Education Minister Shai Piron..
(photo credit:Courtesy Education Ministry )
High School teacher Adam Verta, who earlier this year was threatened with dismissal following a student complaint that he expressed “extreme-left” views and “incitement against the IDF,” was informed on Sunday that the school was terminating his employment next year due to budgetary cutbacks.
Verta, who taught Jewish Thought part time at the ORT Greenberg high school in Kiryat Tivon, on the outskirts of Haifa, was informed that the Jewish Thought program at the school would close in the next academic year.
In an interview with Army Radio on Sunday, Verta said he didn’t know if there was a connection between the current school decision to fire him and the incident a few months ago. He added that other teachers were also laid off, including his colleague in the Jewish Thought program.
ORT Israel, the Science and Technology Education Network told The Jerusalem Post that, “The school administration was forced to reduce the positions of some teachers and cut back the positions of other teachers, this since the hourly budget for school hours are derived from the number of students and additional funds for hourly standards transferred by the municipality and payments by parents.”
According to sources at the school, six other teachers were also fired and additional teachers had their teaching hours reduced due to the budgetary constraints.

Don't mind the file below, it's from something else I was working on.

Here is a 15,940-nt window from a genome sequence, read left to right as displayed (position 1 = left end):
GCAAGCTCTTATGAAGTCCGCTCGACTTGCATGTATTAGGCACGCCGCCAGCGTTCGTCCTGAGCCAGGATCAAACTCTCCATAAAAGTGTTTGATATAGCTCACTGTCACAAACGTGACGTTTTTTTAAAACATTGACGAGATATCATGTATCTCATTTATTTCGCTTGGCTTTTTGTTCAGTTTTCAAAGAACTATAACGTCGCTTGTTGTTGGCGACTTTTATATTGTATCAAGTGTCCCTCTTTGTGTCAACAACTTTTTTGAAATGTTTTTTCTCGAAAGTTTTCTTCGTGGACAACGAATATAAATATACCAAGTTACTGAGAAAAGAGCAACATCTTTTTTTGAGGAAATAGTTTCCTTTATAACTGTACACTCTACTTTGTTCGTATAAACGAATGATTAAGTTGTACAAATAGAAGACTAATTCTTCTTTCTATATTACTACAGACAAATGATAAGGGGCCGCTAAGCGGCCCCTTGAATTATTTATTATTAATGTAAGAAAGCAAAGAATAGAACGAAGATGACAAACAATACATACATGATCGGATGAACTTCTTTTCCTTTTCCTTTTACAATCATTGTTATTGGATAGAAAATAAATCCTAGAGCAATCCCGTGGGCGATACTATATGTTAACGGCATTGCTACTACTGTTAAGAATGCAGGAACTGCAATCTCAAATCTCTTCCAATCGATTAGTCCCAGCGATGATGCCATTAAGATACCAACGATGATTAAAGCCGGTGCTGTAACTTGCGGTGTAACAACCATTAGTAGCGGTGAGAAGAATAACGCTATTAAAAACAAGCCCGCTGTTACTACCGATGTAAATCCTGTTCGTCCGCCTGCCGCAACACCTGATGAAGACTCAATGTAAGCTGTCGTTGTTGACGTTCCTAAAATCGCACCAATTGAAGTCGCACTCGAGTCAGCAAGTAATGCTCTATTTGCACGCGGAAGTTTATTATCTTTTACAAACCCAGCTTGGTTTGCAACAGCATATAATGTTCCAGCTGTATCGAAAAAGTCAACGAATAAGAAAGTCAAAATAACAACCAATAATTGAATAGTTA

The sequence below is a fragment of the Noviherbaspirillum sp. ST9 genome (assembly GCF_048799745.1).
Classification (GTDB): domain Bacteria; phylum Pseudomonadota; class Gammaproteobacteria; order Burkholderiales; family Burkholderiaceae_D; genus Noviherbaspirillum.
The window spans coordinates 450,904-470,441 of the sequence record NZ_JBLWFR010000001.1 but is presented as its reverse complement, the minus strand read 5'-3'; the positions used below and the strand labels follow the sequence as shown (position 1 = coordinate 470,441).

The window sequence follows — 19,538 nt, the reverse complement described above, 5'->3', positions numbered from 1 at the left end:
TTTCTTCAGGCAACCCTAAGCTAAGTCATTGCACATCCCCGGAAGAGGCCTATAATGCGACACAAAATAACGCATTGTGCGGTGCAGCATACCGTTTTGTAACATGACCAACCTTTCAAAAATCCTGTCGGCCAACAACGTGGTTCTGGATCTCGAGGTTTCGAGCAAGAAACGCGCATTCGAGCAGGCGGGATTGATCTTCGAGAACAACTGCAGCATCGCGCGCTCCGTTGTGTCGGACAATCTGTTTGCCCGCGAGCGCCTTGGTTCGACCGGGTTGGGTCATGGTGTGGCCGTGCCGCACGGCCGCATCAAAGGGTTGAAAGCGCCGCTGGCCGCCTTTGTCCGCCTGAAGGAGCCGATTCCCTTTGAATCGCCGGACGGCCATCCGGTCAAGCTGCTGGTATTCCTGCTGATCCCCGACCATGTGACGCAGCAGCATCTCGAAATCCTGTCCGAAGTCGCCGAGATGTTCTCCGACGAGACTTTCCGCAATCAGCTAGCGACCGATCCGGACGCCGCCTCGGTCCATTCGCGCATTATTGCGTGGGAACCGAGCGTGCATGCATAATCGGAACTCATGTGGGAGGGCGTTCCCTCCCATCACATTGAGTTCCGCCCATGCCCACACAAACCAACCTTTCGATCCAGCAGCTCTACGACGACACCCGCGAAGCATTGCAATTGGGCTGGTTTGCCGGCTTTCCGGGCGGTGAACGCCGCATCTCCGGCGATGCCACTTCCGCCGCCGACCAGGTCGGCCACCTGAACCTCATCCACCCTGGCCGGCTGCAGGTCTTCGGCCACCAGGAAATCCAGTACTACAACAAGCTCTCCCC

Earlier this year, Verta was summoned for a disciplinary hearing in January following the student complaint and the ORT network decided not to fire him.
The student who made the initial complaint, Sapir Sabah, wrote a letter to Education Minister Shai Piron in January, which was leaked to the press, in which she said Verta “described himself as an extreme Leftist, said that our country doesn’t at all belong to the Jews but rather to the Palestinians, and that we, the Jews, shouldn’t even be here.”
Sabah said Verta acknowledged to his students that he voted for the non-Zionist Hadash party, and that he would ridicule her whenever she expressed an opposing opinion.
Following the incident, classmates of Sabah and Kiryat Tivon parents and residents spoke out in solidarity with Verta and said his classes allowed for an “open discussion.”
In the wake of the incident, Piron penned a letter in February in which he said he would appoint a committee to examine the proper relationship between politics and education.
In the letter, the education minister said unequivocally that “even if a teacher is wrong, there is no room for dismissal.”
“Not every forbidden expression should turn into an exciting stormy affair, but at the same time not every inquiry, alert or warning should immediately turn into a war of annihilation of freedom of expression and human rights.”
With regards to the Kiryat Tivon teacher, Piron wrote “some of the statements made by Adam Verta were inappropriate; others were legitimate, even if they were not pleasant to my ears or to the ears of many in Israeli and other societies.”
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